Jack Vance/Stephen King

connection on writing

(in French here): vance-stephen-king-et-les-adverbes

Jack Vance and Stephen King: two very different authors with very similar ideas about writing:

Vance (1996) : « You might use too many words. This is the sin of most beginning writers, they use too many words. So you can go over your manuscript, and take out all the adjectives and adverbs, and write using nothing but verbs and nouns. Occasionally, you can use adjectives and adverbs—occasionally. But I find you can get your effects by more subtle things, in the rhythm of the sentences, and when the ideas come, make the Ideas carry the weight of the story rather than try to do it by manipulating words. That would be my advice. »
(In interview Aberrations mag. 1996)

King (2000) : « 3. Avoid adverbs. “The adverb is not your friend. Consider the sentence “He closed the door firmly.” It’s by no means a terrible sentence, but ask yourself if ‘firmly’ really has to be there. What about context? What about all the enlightening (not to say emotionally moving) prose which came before ‘He closed the door firmly’? Shouldn’t this tell us how he closed the door? And if the foregoing prose does tell us, then isn’t ‘firmly’ an extra word? Isn’t it redundant? »
(In On writing : – A Memoir of a craft)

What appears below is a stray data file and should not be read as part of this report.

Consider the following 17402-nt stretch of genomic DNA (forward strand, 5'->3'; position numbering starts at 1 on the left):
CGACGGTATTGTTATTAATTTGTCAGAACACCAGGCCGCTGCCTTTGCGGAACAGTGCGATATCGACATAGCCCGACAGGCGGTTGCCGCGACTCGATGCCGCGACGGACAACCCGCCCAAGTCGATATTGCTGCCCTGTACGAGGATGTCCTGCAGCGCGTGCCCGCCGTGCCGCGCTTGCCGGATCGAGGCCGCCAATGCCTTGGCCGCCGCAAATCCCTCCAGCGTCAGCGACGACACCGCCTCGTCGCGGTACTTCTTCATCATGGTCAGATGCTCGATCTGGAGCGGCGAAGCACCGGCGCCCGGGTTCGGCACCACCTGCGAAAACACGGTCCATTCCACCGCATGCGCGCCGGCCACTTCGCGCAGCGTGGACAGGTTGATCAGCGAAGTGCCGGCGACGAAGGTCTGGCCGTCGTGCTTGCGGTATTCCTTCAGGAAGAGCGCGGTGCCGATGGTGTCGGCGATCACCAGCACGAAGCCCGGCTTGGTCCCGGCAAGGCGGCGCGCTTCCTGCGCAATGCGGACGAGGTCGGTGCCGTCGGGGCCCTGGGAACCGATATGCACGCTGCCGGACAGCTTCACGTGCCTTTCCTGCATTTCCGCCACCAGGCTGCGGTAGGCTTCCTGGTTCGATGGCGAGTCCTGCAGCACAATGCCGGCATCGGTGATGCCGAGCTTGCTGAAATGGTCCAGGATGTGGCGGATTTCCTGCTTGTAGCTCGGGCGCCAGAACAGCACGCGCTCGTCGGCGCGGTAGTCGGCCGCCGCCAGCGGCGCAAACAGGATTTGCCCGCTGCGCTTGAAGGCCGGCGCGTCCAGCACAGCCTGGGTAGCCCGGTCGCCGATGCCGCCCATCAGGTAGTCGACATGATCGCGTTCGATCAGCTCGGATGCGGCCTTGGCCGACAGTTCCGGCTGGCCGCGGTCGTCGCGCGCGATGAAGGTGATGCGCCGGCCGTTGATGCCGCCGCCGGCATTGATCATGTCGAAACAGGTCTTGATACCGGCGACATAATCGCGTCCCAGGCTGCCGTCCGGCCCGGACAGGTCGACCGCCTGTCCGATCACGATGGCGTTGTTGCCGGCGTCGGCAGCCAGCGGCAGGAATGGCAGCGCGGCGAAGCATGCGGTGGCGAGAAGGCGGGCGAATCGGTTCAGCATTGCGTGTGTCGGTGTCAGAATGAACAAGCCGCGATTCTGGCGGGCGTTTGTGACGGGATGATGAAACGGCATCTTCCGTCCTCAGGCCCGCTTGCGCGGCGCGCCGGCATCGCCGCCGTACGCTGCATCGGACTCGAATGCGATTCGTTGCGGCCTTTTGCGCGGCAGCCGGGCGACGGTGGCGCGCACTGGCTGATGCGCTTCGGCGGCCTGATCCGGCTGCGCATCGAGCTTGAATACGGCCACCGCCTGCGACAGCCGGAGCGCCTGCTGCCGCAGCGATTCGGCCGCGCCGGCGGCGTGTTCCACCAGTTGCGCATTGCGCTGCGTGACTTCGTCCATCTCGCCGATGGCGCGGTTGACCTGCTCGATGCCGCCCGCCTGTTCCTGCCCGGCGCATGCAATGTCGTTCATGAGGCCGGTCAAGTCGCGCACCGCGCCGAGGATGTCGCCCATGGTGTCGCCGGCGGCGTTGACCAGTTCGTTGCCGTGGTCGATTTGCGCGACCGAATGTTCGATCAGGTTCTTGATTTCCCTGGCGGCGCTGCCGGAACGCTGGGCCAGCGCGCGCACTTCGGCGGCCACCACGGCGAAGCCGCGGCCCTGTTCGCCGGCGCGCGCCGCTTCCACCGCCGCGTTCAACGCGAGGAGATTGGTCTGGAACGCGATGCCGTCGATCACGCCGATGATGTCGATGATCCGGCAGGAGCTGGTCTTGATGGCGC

Vance (2002): « Just the obvious, just to work. That’s the key. And not try to write too flamboyantly. In other words, don’t try and be ultra-spectacular. Try to do sound work, not inflate their writing with lots of adjectives and adverbs. The main thing is to have a good story, a good plot. Have good characters and don’t try to hit the gong every time. Use a little restraint in your writing. »
(Interview by Kathie Huddleston)

This is a convergence of ideas that seems to be forged out of experience.
If the words of Vance have had little general influence, on the other hand the precepts of Stephen King’s book have had a definite influence on writing schools throughout the world with the consequence that today « future…writers? » are taught to banish all adverbs.
However, while this may be valid advice for a beginning writer, masters of language – like Vance or King – don’t hesitate to use adverbs – or adjectives – if they serve a purpose, as for example in this extract from NIGHTLAMP (chap2):

Idora Wirtz lacked physical appeal; she was small, thin, energetic, with sharp features and a barbaric ruff of brick-red ringlets. She wore garments of gaudy, purposely discordant, colors and always a dozen or more jangling bracelets, often on both arms.
She had achieved the Parnassians, a society of the middle range, but could not escape; despite her most earnest efforts, she had been denied ascent into the clever Safardips, and the even more avant-garde Black Hats.

Have fun counting the number of adverbs and adjectives in these two sentences!

About Stephen King’s « rules » see:


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